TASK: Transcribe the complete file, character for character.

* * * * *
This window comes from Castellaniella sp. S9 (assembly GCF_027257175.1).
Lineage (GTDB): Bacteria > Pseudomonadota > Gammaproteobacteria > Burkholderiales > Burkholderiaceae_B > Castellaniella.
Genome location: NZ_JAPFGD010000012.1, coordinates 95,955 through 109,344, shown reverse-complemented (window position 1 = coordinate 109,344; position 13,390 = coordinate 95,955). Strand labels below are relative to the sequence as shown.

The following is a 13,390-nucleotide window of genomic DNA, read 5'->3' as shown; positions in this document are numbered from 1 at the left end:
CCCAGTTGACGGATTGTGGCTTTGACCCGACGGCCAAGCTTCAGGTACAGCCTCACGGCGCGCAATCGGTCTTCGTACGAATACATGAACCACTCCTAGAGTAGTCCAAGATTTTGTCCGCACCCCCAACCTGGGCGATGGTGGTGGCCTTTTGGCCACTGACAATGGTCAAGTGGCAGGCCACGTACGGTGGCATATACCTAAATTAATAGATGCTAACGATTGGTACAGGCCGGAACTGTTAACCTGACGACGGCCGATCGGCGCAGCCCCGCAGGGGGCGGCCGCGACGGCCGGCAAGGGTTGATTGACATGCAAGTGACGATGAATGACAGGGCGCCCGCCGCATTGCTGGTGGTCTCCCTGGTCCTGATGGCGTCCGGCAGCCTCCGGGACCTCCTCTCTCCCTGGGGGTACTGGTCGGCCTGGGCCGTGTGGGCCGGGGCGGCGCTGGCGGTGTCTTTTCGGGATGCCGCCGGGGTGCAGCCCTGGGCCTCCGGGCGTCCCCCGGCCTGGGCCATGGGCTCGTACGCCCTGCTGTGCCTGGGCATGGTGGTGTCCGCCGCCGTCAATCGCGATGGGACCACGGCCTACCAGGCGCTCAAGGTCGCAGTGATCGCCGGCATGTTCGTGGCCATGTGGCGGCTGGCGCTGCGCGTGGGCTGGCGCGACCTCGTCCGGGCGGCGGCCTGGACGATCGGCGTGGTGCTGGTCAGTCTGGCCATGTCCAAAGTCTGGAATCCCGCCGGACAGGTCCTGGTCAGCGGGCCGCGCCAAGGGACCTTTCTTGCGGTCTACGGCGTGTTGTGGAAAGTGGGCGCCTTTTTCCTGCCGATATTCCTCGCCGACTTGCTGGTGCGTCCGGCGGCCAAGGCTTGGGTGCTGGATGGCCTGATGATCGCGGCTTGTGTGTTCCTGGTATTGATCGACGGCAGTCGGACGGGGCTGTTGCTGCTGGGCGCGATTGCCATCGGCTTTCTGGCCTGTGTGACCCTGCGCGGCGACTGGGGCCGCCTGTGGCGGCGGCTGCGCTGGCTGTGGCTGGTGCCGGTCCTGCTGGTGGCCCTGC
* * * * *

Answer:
This window comes from Castellaniella sp. S9 (assembly GCF_027257175.1).
Lineage (GTDB): Bacteria > Pseudomonadota > Gammaproteobacteria > Burkholderiales > Burkholderiaceae_B > Castellaniella.
Genome location: NZ_JAPFGD010000012.1, coordinates 95,955 through 109,344, shown reverse-complemented (window position 1 = coordinate 109,344; position 13,390 = coordinate 95,955). Strand labels below are relative to the sequence as shown.

The following is a 13,390-nucleotide window of genomic DNA, read 5'->3' as shown; positions in this document are numbered from 1 at the left end:
CCCAGTTGACGGATTGTGGCTTTGACCCGACGGCCAAGCTTCAGGTACAGCCTCACGGCGCGCAATCGGTCTTCGTACGAATACATGAACCACTCCTAGAGTAGTCCAAGATTTTGTCCGCACCCCCAACCTGGGCGATGGTGGTGGCCTTTTGGCCACTGACAATGGTCAAGTGGCAGGCCACGTACGGTGGCATATACCTAAATTAATAGATGCTAACGATTGGTACAGGCCGGAACTGTTAACCTGACGACGGCCGATCGGCGCAGCCCCGCAGGGGGCGGCCGCGACGGCCGGCAAGGGTTGATTGACATGCAAGTGACGATGAATGACAGGGCGCCCGCCGCATTGCTGGTGGTCTCCCTGGTCCTGATGGCGTCCGGCAGCCTCCGGGACCTCCTCTCTCCCTGGGGGTACTGGTCGGCCTGGGCCGTGTGGGCCGGGGCGGCGCTGGCGGTGTCTTTTCGGGATGCCGCCGGGGTGCAGCCCTGGGCCTCCGGGCGTCCCCCGGCCTGGGCCATGGGCTCGTACGCCCTGCTGTGCCTGGGCATGGTGGTGTCCGCCGCCGTCAATCGCGATGGGACCACGGCCTACCAGGCGCTCAAGGTCGCAGTGATCGCCGGCATGTTCGTGGCCATGTGGCGGCTGGCGCTGCGCGTGGGCTGGCGCGACCTCGTCCGGGCGGCGGCCTGGACGATCGGCGTGGTGCTGGTCAGTCTGGCCATGTCCAAAGTCTGGAATCCCGCCGGACAGGTCCTGGTCAGCGGGCCGCGCCAAGGGACCTTTCTTGCGGTCTACGGCGTGTTGTGGAAAGTGGGCGCCTTTTTCCTGCCGATATTCCTCGCCGACTTGCTGGTGCGTCCGGCGGCCAAGGCTTGGGTGCTGGATGGCCTGATGATCGCGGCTTGTGTGTTCCTGGTATTGATCGACGGCAGTCGGACGGGGCTGTTGCTGCTGGGCGCGATTGCCATCGGCTTTCTGGCCTGTGTGACCCTGCGCGGCGACTGGGGCCGCCTGTGGCGGCGGCTGCGCTGGCTGTGGCTGGTGCCGGTCCTGCTGGTGGCCCTGC